The book offers critical discussion, constructive insights and informed guidance for future research and applied work that can move us closer towards a sustainable society. This is the first comprehensive edited book linking sustainability and happiness. By doing so, it frames modern society¿s pursuit of happiness as the ultimate wicked problem challenging sustainable life on earth. Chapters in the book focus on topics such as food systems, neighbourhood developments, project facilitated gathering and dialogue, beauty, and the happiness movement as an alternative to GDP. This book is of great importance to both academics and practitioners working at the intersection of sustainability and happiness.
Scott Cloutier is Assistant Professor and Senior Sustainability Scientist in the School of Sustainability at Arizona State University. His background includes serving six years in the U.S. Navy, Bachelor and Master degrees in Civil and Environmental Engineering from the University of New Hampshire, and a Doctorate in Biological and Environmental Engineering from Cornell University. His focus is charting a new course for sustainability that is synergistic with human well-being and happiness. Scott is Founder and Director of ASU's Sustainability and Happiness Research Laboratory (the Happy Lab). He works collaboratively on the ground in neighbourhoods in the USA, Mexico, South America and the EU, promoting opportunities for happiness that also support the move towards a sustainable future. Scott develops new approaches by drawing on existing knowledge from sustainable urban and neighbourhood development, quantitative and qualitative research methods and theoretical models regarding quality of life, community well-being, subjective well-being (happiness) and biological underpinnings.
El-Sayed has a doctorate in food system sustainability, specifically on regenerative food practices in arid regions from ASU. She has a master's in Biomimicry from ASU, as well as being a biomimicry professional certified from Biomimicry 3.8. She is currently a postdoctoral scholar in the School for Future Innovation and Society, at Arizona State University. Previously she worked as a researcher in Biomimicry and microbial geographies. She is the co-founder of several enterprises in Egypt. Nawaya is a social enterprise working as a catalyst to transition small-scale farmer communities into more sustainable ones through education and research. Dayma an LLC responsible for outdoor Environmental Education, teaching young adults about Biomimicry and local Egyptian communities. Clayola is an LLC producing low-tech irrigation systems. She is an avid traveler, nature lover, and enjoys tasting foods, cooking and interacting with people through food experiences. Sara is on the board of Slow Food, an international movement that started in Italy aiming to safeguard local food cultures and traditions and does so by promoting Good, Clean, and Fair food for all.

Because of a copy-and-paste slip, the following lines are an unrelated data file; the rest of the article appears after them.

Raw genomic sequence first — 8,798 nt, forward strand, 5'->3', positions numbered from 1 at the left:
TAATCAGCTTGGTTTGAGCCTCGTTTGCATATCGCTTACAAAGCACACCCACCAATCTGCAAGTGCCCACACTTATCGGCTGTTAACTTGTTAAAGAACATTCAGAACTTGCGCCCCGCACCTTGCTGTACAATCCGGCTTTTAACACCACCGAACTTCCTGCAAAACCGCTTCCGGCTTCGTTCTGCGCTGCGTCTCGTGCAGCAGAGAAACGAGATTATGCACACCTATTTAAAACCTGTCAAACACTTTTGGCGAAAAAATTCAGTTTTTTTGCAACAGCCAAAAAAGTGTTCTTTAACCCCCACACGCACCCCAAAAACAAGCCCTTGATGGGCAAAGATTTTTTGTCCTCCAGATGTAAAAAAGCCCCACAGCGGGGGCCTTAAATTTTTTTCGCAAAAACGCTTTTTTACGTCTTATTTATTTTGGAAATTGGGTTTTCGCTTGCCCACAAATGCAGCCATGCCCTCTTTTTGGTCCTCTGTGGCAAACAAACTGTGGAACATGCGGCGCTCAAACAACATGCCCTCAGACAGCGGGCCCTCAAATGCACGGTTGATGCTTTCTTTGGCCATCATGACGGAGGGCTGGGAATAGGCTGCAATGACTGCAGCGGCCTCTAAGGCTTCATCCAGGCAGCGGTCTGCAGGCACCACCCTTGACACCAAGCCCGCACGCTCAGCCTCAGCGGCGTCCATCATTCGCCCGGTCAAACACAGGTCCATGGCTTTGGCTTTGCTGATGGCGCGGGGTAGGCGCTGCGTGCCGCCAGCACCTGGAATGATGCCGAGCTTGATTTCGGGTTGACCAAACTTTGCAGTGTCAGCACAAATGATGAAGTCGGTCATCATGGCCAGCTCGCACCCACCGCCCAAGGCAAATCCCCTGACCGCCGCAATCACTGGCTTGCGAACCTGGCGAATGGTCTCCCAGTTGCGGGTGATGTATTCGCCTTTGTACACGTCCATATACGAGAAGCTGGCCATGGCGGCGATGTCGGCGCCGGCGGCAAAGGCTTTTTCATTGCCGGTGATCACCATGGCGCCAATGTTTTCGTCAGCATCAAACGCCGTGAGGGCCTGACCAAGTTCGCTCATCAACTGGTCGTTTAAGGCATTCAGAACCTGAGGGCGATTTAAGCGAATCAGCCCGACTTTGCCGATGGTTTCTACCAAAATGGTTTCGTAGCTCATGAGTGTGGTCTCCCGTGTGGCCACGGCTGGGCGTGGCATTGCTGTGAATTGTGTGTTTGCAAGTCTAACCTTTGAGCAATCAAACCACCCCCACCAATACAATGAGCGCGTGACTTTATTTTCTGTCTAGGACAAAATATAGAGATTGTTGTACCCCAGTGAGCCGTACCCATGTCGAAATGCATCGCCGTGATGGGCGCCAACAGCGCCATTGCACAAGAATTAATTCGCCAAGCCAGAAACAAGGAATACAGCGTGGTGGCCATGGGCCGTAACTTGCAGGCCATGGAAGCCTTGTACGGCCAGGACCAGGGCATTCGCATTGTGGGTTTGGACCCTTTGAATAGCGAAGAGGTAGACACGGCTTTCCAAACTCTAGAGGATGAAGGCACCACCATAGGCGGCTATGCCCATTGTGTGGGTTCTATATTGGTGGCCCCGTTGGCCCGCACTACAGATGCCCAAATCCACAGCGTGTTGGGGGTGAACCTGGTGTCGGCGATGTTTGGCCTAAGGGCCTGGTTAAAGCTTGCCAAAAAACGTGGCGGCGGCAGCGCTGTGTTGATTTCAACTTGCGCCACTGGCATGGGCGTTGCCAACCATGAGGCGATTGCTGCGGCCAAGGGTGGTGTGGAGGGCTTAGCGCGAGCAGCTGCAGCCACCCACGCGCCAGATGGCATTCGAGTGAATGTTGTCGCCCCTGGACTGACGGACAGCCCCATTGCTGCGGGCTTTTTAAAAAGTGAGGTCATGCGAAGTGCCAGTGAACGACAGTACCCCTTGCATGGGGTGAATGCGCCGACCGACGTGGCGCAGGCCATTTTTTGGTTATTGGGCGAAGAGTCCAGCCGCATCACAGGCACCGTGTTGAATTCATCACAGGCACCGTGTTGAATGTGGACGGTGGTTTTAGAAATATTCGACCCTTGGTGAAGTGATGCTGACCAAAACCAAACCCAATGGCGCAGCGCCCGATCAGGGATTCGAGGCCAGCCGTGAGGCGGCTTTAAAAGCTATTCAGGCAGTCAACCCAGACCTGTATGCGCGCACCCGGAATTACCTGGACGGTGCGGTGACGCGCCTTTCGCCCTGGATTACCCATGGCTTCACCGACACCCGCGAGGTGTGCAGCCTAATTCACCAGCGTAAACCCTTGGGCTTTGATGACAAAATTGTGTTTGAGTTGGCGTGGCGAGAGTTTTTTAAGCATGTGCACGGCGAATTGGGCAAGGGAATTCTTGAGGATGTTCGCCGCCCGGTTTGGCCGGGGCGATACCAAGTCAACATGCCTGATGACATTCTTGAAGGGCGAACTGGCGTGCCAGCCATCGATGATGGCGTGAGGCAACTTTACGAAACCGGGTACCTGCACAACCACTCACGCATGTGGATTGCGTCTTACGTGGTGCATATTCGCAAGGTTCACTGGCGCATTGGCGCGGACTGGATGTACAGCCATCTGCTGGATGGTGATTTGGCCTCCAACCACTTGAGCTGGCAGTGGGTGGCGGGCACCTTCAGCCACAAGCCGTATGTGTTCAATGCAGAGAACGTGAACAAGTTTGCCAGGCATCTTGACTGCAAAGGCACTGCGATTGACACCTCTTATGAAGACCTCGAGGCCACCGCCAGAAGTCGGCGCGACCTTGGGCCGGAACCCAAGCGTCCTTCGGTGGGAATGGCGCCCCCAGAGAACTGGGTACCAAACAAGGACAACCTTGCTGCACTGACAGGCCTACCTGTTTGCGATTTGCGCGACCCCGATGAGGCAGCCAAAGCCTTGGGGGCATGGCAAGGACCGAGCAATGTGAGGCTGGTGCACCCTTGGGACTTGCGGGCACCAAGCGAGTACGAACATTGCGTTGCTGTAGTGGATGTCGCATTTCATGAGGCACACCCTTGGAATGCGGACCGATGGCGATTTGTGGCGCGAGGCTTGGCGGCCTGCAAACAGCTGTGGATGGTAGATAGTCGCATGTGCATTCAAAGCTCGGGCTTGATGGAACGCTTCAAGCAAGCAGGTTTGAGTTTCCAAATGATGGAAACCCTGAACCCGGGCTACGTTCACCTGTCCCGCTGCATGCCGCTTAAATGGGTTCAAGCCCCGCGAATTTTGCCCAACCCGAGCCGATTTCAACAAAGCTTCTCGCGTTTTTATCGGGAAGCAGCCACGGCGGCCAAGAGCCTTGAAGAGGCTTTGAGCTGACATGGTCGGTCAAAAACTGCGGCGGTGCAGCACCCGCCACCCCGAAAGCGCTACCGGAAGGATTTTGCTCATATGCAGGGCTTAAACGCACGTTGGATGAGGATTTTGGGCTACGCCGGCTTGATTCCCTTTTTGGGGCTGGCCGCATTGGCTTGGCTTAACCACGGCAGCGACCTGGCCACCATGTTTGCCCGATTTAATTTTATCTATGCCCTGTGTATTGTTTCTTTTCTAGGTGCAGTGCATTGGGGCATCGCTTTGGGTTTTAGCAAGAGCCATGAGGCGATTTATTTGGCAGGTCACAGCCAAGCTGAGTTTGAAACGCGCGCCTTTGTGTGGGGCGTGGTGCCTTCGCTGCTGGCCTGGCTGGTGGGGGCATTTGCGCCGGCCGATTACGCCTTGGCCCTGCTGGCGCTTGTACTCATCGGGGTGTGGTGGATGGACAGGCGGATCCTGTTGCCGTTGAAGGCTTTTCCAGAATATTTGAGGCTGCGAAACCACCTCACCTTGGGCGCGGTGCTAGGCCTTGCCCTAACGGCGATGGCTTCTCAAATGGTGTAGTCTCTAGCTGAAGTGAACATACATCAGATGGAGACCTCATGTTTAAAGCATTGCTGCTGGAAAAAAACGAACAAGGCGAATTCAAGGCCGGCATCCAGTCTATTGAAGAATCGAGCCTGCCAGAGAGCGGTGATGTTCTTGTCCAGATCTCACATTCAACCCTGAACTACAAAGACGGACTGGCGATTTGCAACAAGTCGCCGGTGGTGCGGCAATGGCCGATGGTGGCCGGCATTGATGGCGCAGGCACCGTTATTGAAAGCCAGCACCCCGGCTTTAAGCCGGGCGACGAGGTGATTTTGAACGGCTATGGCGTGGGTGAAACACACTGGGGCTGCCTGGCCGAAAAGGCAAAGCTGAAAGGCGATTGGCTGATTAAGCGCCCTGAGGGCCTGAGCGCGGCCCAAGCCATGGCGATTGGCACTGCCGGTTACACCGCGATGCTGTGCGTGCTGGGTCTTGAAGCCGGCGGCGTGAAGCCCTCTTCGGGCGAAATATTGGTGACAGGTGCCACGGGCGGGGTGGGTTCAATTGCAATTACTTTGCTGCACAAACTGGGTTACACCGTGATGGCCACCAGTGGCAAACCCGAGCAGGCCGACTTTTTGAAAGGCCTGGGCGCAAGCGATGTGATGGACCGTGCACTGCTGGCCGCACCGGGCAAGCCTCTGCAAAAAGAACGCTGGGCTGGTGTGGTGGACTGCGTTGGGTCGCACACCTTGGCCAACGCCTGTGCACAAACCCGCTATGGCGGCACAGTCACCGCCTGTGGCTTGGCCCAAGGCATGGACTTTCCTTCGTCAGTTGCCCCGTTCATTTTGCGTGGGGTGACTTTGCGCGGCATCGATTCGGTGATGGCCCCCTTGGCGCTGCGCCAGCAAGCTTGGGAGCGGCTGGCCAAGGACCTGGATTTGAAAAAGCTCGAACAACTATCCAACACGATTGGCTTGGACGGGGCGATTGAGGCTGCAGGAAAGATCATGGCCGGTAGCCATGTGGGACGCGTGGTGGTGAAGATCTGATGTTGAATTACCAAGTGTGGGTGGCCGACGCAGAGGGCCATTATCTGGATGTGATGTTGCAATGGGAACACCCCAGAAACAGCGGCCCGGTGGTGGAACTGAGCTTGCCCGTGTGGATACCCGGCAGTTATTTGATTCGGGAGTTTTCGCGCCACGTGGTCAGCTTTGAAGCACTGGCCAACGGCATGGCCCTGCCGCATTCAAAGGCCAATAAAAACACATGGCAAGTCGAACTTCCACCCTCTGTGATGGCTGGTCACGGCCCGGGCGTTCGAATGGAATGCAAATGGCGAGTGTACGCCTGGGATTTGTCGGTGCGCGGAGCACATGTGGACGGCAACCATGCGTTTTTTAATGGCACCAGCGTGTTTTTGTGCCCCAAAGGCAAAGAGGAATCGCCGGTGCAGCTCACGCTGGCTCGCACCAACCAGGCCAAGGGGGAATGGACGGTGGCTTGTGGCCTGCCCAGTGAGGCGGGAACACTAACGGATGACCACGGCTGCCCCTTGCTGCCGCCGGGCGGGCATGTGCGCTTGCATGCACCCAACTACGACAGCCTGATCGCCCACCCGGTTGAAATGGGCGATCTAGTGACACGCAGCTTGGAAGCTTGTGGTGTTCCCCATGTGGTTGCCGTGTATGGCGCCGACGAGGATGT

Allison Ross is an Assistant Professor in the College of Health Solutions at Arizona State University where she studies community-based health promotion. She holds a B.S. in Kinesiology, M.Ed. in Exercise Science from Springfield College, and a Ph.D. in Community Resources & Development from Arizona State University. Her ten years of teaching health and physical education in public schools guides her work to expand on the power of community on health and happiness. Guided by a social-ecological framework, her research investigates how individual, environmental, and policy factors affect behavior, and how they collectively impact health and well-being.
Melanie Weaver has a doctorate in Justice Studies from the School of Social Transformation at Arizona State University. Prior to coming to ASU, she earned an MFA in sculpture from the University of North Texas and taught as an art professor for twelve years. When the current anti-trafficking movement began to emerge, she engaged in art activism, drawing from personal lived experience to raise awareness about Commercial Sexual Exploitation in the United States. While working on her doctorate, she pursued research with long-term survivors, identifying them as a distinct population with unique insights into the decades after exiting. Her research addresses the need for ongoing, sustainable support systems focused on the health and wellbeing of long-term survivors.